Free Basics was Facebook’s effort to bring internet access to the poor of India. At Do Speed Test, the world’s #1 broadband speed test tool, we were eagerly looking forward to working with Facebook’s Free Basics. But that wasn’t to be so as a committee set up by the Telecom Regulatory Authority of India (Trai) has asked all telecom operators in India to stop Facebook’s Free Basics service.
While this is unfortunate, it is important to understand why Facebook’s Free Basics was essentially an ill conceived effort. Most people who come to Do SpeedTest to do an internet speed test or a DSL speed test have Google as the centre of their web experience – not Facebook. But Free Basics requires you to browse the internet with Facebook as the guiding light of your virtual universe. This is something a lot of people were uncomfortable with.
Free Basics is nothing but the old Internet.org, which was renamed by Facebook after Indian Prime Minister Narendra Modi’s visit to the Facebook headquarters in Palo Alto. It was Facebook’s attempt to offer an open platform to India developers to offer their websites free of cost to anyone who could not afford internet access in India. While Facebook did provide free internet access to those using Free Basics, they could only use the service with Facebook’s partner websites and applications such Samsung, Ericsson, Opera Software, MediaTek, Nokia and Qualcomm.
So Free Basics did not really provide equal and unbiased access to all services. A lot of people didn’t like the idea of the ISPs partnering with Facebook on Free Basics providing access to only a few app developers and services.
People who oppose Free Basics argue that the internet should be free for all, and everybody should be equal on the internet. This is what the whole concept of net neutrality is based on. We have discussed both Net Neutrality and Facebook’s Internet.org initiative What is Net Neutrality and It’s Importants and Facebook’s Internet.org Good or Bad.
But why did Free Basics fail in India? The reason for this is quite simple. Facebook fails to understand that what’s limiting the growth of internet in India is not the cost of data access, which is actually very cheap in India. The problem is that computers and smartphones are still not affordable for a majority of Indians. So when the poor in India spend a lot of money on buying smartphones and computers, they want to be able to use the internet and surf the web just like the rich people do. They want full access to the internet – watch videos on YouTube, visit any website they want to, download games and apps of their choice.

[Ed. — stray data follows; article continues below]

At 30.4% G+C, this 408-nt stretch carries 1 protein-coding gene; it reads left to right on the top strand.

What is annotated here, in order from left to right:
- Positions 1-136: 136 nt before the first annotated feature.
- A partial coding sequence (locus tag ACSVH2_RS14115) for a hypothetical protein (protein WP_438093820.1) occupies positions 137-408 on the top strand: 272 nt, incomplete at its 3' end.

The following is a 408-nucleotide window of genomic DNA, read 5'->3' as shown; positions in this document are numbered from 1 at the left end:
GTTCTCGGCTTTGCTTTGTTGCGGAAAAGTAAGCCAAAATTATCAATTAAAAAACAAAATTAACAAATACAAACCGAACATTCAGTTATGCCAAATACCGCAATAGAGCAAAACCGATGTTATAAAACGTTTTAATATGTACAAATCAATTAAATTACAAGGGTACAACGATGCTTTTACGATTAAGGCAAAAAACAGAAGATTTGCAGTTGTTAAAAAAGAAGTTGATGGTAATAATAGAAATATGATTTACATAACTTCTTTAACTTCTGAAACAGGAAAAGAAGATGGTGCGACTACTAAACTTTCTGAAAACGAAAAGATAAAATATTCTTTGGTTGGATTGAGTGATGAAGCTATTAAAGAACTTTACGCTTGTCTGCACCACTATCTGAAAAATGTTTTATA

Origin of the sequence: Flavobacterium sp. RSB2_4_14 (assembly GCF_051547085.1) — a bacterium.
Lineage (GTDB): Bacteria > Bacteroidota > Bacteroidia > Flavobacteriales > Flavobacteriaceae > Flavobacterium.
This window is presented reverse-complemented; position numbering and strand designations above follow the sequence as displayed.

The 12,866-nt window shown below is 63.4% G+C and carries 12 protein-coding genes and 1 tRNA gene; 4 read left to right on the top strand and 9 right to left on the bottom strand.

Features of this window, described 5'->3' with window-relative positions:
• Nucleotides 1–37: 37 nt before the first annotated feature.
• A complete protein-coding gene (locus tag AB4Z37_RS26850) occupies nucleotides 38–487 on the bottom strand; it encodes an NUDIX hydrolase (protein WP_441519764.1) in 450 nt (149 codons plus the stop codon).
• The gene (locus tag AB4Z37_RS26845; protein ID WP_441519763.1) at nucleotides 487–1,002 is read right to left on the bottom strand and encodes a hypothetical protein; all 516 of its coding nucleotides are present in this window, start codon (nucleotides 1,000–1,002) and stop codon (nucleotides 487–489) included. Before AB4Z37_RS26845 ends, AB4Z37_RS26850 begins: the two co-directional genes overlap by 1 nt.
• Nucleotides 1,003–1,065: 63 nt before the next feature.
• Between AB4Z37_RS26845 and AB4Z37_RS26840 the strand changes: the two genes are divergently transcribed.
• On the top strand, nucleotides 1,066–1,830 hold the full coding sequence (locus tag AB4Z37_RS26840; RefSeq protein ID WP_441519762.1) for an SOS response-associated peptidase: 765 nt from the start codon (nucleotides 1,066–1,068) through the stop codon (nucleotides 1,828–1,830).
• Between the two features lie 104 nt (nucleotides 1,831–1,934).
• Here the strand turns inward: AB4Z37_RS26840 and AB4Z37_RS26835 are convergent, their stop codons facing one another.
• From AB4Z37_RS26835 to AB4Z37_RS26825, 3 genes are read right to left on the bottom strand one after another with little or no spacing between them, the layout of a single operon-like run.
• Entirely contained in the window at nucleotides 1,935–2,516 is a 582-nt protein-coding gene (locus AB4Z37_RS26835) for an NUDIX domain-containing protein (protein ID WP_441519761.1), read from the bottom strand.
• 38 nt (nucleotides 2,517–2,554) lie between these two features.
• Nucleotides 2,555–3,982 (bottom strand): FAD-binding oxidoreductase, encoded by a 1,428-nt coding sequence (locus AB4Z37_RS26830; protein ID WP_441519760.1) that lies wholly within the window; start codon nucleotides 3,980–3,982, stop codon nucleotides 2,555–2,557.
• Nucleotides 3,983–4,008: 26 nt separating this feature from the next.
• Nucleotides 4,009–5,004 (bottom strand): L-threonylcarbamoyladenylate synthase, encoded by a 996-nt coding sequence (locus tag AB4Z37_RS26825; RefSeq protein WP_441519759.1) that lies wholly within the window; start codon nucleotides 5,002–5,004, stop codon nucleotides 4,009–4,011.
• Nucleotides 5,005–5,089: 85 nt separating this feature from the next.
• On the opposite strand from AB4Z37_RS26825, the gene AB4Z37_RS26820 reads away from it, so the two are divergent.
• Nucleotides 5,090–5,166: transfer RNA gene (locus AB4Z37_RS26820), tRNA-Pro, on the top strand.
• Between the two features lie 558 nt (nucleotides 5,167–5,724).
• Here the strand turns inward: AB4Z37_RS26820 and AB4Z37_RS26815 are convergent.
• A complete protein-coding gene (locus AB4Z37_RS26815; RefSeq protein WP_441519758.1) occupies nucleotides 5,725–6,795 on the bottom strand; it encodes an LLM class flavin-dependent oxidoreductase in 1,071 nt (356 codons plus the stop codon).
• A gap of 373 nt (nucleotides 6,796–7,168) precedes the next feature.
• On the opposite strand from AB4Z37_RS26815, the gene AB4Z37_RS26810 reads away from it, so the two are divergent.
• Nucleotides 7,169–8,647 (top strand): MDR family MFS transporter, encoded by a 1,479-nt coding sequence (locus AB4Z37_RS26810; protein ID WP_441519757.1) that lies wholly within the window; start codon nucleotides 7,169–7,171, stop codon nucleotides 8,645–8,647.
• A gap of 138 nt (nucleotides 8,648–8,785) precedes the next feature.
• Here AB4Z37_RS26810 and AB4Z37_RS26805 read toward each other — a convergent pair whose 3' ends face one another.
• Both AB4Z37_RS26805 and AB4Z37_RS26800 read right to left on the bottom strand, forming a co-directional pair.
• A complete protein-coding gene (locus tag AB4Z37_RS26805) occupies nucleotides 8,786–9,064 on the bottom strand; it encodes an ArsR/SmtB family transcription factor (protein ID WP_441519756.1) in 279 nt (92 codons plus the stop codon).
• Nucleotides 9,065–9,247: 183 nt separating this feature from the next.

The last thing they want is to only visit websites or access online services that Facebook permits them to. Even if Facebook provides them with internet for free, for the poor of India limited access to the internet is the same as no internet, so it really makes no difference to them. It is for this reason that Facebook’s Free Basics has failed. Mark Zuckerberg is a genius and a visionary at a very young age. But he seems to be very badly advised about what people in emerging nations truly want or expect.
Facebook had wonderful intentions with Free Basics for sure, and it wasn’t in any way trying to exploit the poor of India as Facebook’s opponents allege. The only problem with Facebook is that they failed to truly understand that Indian mindset. And that is why Facebook’s Free Basics failed in India.
If there are any lessons to be learned from this, it is that the Silicon Valley has to learn a bit more about the problems of the poor in the emerging world. They cannot afford to live in a bubble of their own making, as this will lead to many more failures such as Free Basics. They must understand the perspective of the poor in emerging nations before designing products for them.
The poor will have more internet access in India in the near future for sure. But that won’t be because of access to a free internet service. That will be because of cheaper hardware costs, which will allow them to buy low cost desktop PCs, laptops and smartphones.
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